Ear amplifiers:  The motor protein prestin (2/21/2002, 2/13/2008) in the cochlea is part of an elaborate amplification system that lets us enjoy all the nuances of music.  Sound pressure waves can be extremely faint, even after the eardrum and ossicles do their part to amplify them.  Inside the cochlea, further amplification is needed.  To get a feeling of how astonishing the mechanisms are inside those coiled organs inside your head, try to follow this abstract by Weddell et al. from Current Biology:1 (see footnote for glossary of terms):

The sensory hair cells of amniote hearing organs are usually distributed in tonotopic array from low to high frequencies and are very sensitively and sharply tuned to acoustic stimulation. Frequency tuning and tonotopicity of non-mammalian auditory hair cells is due largely to intrinsic properties of the hair cells [1], but frequency tuning and tonotopic organisation of the mammalian cochlea has an extrinsic basis in the basilar membrane (BM); a spiralling ribbon of collagen-rich extracellular matrix that decreases in stiffness from the high-frequency base of the cochlea to the low-frequency apex. Sensitive frequency tuning is due to amplification, which specifically boosts low-level input to the mechanosensitive hair cells at their tonotopic location to overcome viscous damping…. In the mammalian cochlea, amplification is the remit of the sensory-motor outer hair cells (OHCs), located within the organ of Corti to exercise maximum mechanical effect on the motion of the BM and transmit cochlear responses to the adjacent sensory inner hair cells (IHCs) and, consequently, to the auditory nerve (Figure 1A). OHCs behave like piezoelectric actuators, developing forces along their long axis in response to changes in membrane potential. These forces are due to voltage-dependent conformational changes in the motor molecule prestin, which is densely distributed in the OHC lateral membranes.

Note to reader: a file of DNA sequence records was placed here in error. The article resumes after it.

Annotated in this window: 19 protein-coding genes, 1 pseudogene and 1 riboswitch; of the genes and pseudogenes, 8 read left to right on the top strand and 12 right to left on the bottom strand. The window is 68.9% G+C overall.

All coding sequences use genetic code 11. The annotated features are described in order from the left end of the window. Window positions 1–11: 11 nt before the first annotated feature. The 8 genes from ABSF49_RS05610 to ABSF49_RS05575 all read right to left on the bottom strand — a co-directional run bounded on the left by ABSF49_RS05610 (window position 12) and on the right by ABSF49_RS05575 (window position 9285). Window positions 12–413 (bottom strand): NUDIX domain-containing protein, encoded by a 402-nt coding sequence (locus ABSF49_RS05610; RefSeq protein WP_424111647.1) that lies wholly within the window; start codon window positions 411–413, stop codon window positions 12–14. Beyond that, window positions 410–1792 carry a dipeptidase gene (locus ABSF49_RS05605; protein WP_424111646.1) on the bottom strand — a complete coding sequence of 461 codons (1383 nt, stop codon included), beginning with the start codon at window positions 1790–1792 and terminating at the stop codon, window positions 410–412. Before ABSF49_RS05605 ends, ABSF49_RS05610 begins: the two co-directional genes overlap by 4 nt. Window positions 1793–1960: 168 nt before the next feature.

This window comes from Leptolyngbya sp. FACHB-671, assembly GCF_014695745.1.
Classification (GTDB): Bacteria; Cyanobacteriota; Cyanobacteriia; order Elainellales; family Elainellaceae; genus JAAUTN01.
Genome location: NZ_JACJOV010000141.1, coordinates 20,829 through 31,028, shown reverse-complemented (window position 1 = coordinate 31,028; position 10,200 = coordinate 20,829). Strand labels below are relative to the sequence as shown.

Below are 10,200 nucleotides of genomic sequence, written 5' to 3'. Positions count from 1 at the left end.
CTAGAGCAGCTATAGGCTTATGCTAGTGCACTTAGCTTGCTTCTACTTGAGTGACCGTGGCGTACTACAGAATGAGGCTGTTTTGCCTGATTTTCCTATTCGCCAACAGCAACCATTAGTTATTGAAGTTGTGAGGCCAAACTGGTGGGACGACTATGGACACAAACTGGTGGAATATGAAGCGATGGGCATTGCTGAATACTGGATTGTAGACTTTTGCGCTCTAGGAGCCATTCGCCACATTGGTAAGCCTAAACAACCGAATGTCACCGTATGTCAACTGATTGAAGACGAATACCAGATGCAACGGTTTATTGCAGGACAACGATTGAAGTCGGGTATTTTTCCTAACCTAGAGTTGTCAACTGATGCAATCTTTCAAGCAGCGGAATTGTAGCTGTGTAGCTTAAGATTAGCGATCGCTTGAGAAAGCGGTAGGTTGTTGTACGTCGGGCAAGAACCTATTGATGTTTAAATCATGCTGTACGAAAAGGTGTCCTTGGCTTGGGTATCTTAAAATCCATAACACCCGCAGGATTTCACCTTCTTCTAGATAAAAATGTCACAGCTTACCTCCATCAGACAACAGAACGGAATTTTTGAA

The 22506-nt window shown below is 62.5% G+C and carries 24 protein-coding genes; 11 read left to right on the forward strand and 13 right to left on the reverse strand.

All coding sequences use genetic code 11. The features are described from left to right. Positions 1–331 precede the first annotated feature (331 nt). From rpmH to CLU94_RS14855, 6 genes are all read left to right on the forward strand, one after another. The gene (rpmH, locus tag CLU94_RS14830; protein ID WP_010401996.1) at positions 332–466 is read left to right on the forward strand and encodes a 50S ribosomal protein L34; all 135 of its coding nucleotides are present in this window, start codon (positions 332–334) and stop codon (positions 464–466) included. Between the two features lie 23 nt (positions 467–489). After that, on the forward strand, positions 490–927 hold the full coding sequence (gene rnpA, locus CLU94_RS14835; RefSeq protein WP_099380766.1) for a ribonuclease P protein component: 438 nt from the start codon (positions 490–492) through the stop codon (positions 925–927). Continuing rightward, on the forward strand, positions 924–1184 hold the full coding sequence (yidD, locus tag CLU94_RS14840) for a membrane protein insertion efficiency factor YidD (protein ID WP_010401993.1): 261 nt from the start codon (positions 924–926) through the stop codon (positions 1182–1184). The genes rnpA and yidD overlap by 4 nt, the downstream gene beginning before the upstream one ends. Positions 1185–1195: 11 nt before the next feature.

Remember that when you listen to your favorite music.  The authors did not mention evolution except to speculate briefly in the last paragraph: